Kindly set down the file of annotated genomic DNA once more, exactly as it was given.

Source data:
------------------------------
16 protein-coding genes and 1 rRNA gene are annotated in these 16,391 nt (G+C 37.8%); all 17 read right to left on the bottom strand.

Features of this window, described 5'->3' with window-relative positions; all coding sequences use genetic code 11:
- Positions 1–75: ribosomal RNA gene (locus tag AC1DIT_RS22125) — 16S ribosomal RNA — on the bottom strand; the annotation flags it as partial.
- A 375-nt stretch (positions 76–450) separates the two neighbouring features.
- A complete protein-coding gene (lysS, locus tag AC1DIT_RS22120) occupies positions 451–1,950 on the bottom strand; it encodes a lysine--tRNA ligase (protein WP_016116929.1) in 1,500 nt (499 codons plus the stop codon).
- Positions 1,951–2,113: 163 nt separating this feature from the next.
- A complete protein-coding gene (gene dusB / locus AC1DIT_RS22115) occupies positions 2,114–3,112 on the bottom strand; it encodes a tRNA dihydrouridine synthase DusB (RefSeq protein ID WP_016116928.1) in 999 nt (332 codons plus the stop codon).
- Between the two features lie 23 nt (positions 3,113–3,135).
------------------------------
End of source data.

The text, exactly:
16 protein-coding genes and 1 rRNA gene are annotated in these 16,391 nt (G+C 37.8%); all 17 read right to left on the bottom strand.

Features of this window, described 5'->3' with window-relative positions; all coding sequences use genetic code 11:
- Positions 1–75: ribosomal RNA gene (locus tag AC1DIT_RS22125) — 16S ribosomal RNA — on the bottom strand; the annotation flags it as partial.
- A 375-nt stretch (positions 76–450) separates the two neighbouring features.
- A complete protein-coding gene (lysS, locus tag AC1DIT_RS22120) occupies positions 451–1,950 on the bottom strand; it encodes a lysine--tRNA ligase (protein WP_016116929.1) in 1,500 nt (499 codons plus the stop codon).
- Positions 1,951–2,113: 163 nt separating this feature from the next.
- A complete protein-coding gene (gene dusB / locus AC1DIT_RS22115) occupies positions 2,114–3,112 on the bottom strand; it encodes a tRNA dihydrouridine synthase DusB (RefSeq protein ID WP_016116928.1) in 999 nt (332 codons plus the stop codon).
- Between the two features lie 23 nt (positions 3,113–3,135).